UPS Reports 37% Growth in 1st Quarter Earnings
International Revenue Stronger Than Expected; UPS Raising Guidance, Expects 2010 EPS To Climb 32-43%
ATLANTA--(BUSINESS WIRE)-- UPS (NYSE:UPS) today pre-announced a 37% increase in adjusted diluted earnings per share for the first quarter of 2010. The results were powered by a significant acceleration in the international package and supply chain businesses and improved operating margins across all three segments.
Adjusted first quarter earnings totaled $0.71 per diluted share compared to an adjusted $0.52 in the prior-year quarter. On a reported basis, diluted earnings per share were $0.53 compared to $0.40 for the prior-year period, an improvement of 33%.
Consolidated revenue for the period grew 7%, driven by increases of 18% in International Package and 14% in Supply Chain and Freight. International daily volumes grew significantly with export up more than 9% and non-U.S. domestic up over 24%. U.S. Domestic daily volume increased less than 1%, the first year-over-year growth in more than two years.
"We expected the first quarter to be the most challenging of 2010 as the economic recovery gathered steam through the year," said Kurt Kuehn, UPS's chief financial officer. "As it turned out, revenue was stronger than we expected due to international volume gains, increased yields in the U.S. and growth in Forwarding and Logistics. Also, the operating leverage in our streamlined network provided higher margins than anticipated."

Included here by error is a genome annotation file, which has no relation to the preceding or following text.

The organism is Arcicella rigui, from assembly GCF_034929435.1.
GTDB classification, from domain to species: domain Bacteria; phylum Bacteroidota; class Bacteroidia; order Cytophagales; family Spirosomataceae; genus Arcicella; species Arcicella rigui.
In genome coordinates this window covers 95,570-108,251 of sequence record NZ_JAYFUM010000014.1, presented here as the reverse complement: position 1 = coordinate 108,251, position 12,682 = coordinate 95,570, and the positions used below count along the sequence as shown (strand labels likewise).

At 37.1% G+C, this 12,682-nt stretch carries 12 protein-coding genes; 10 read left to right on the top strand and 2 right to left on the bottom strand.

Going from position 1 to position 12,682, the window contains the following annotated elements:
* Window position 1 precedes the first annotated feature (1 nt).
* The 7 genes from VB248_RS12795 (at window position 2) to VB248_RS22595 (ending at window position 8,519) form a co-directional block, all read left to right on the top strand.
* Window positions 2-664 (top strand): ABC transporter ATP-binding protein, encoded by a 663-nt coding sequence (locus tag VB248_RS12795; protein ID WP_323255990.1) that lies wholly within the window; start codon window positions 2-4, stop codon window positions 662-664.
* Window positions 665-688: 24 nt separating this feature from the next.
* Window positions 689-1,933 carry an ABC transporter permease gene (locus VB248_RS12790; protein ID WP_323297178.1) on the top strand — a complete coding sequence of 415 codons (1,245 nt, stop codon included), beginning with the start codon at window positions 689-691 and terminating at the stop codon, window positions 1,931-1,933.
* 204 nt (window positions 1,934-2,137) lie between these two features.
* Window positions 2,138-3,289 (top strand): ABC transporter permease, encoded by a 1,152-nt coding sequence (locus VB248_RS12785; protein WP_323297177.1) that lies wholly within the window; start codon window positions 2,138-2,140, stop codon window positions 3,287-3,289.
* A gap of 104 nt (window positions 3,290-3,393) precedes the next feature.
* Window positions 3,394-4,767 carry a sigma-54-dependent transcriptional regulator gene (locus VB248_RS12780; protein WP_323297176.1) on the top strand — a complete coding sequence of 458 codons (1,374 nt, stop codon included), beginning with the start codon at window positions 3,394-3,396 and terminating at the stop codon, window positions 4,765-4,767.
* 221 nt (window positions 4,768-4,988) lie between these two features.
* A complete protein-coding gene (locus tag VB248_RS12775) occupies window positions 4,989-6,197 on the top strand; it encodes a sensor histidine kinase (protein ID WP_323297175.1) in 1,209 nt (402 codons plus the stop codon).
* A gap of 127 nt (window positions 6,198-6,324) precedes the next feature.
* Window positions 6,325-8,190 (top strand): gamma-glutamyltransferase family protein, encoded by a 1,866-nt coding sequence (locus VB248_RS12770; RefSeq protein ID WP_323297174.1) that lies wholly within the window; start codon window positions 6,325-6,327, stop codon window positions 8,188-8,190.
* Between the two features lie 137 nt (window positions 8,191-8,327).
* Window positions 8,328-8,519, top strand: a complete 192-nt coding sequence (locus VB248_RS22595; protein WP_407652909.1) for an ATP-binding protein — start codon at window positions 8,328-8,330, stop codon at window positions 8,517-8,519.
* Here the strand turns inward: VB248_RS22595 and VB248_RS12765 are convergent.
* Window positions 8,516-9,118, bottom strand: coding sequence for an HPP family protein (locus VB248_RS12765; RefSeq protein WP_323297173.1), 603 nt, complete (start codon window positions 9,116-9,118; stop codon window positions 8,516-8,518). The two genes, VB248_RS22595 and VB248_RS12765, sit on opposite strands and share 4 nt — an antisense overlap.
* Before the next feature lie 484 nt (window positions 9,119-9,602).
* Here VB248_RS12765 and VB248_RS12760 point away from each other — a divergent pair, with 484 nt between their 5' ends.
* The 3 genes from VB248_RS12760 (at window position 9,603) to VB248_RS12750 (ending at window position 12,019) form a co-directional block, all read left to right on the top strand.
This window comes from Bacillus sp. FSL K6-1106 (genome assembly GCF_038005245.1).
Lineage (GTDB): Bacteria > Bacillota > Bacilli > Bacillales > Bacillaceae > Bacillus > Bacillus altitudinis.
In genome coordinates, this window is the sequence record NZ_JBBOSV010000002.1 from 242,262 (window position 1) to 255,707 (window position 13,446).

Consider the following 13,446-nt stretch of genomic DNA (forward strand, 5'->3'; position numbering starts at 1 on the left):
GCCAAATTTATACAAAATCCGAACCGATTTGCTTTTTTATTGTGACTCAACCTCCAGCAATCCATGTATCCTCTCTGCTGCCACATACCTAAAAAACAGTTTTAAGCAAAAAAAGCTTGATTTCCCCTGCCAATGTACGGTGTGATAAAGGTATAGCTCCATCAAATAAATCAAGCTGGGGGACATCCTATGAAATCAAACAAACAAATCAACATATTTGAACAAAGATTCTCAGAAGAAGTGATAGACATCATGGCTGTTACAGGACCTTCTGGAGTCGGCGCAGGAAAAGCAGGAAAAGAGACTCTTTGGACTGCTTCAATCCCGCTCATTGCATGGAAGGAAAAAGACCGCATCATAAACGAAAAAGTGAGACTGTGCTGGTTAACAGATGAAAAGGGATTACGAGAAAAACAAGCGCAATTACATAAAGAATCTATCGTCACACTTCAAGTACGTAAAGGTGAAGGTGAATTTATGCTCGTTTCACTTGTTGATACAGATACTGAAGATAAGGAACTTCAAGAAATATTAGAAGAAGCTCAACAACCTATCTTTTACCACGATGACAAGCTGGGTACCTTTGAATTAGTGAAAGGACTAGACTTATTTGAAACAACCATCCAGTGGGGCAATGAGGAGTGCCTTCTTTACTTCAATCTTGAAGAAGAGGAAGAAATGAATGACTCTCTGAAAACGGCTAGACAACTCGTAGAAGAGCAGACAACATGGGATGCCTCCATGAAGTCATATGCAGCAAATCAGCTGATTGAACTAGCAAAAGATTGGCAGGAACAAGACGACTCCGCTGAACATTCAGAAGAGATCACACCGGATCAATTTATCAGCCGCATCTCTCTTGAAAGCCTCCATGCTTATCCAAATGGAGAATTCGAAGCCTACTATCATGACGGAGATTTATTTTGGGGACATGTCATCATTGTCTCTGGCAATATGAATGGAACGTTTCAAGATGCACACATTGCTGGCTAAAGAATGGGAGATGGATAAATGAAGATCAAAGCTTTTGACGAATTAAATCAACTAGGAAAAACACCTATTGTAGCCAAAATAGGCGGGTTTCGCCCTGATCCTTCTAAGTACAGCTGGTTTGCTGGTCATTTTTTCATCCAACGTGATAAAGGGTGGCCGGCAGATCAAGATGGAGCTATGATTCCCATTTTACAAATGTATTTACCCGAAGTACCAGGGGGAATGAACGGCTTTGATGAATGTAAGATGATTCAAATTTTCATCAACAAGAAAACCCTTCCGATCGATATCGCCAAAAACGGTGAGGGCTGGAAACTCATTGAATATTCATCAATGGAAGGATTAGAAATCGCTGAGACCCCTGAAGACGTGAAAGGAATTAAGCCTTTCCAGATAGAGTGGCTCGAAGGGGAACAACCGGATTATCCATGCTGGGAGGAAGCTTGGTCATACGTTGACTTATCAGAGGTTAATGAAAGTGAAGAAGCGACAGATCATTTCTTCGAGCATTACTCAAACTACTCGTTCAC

As a result of the strong earnings for the first quarter and an improved outlook for the remainder of the year, UPS has increased its expectations for full-year adjusted diluted earnings to a range of $3.05 to $3.30 per share, a significant increase over the $2.70 to $3.05 provided in February.
In the first quarter, UPS realized charges on two previously announced events. First, UPS recorded a pre-tax $98 million restructuring charge related to the reorganization of the U.S. package segment and second, a pre-tax $38 million loss on the sale of a specialized transportation business in its supply chain unit in Germany. Additionally, the company recorded a $76 million non-cash charge to income tax expense resulting from a change in the tax filing status of a German subsidiary. These charges reduced net income by $175 million and diluted earnings per share by $0.18.
UPS took an impairment charge, in the first quarter of 2009, on its DC-8 fleet resulting in a non-cash expense of $181 million, which reduced net income by $116 million, or $0.12 per share.
The company will provide additional details of its performance during its first quarter earnings call on April 27.
UPS (NYSE: UPS) is the world's largest package delivery company and a global leader in supply chain and freight services. With more than a century of experience in transportation and logistics, UPS is a leading global trade expert equipped with a broad portfolio of solutions. Headquartered in Atlanta, Ga., UPS serves more than 200 countries and territories worldwide. The company can be found on the Web at UPS.com and its corporate blog can be found at www.blog.ups.com. To get UPS news direct, visit pressroom.ups.com/RSS.
EDITOR'S NOTE: UPS Chairman and CEO Scott Davis and CFO Kurt Kuehn will discuss first quarter results with investors and analysts during a conference call at 8:30 a.m. EDT on Tuesday, April 27, 2010. That call is open to listeners through a live Webcast. To access the call, go to www.investors.ups.com and click on "Earnings Webcast."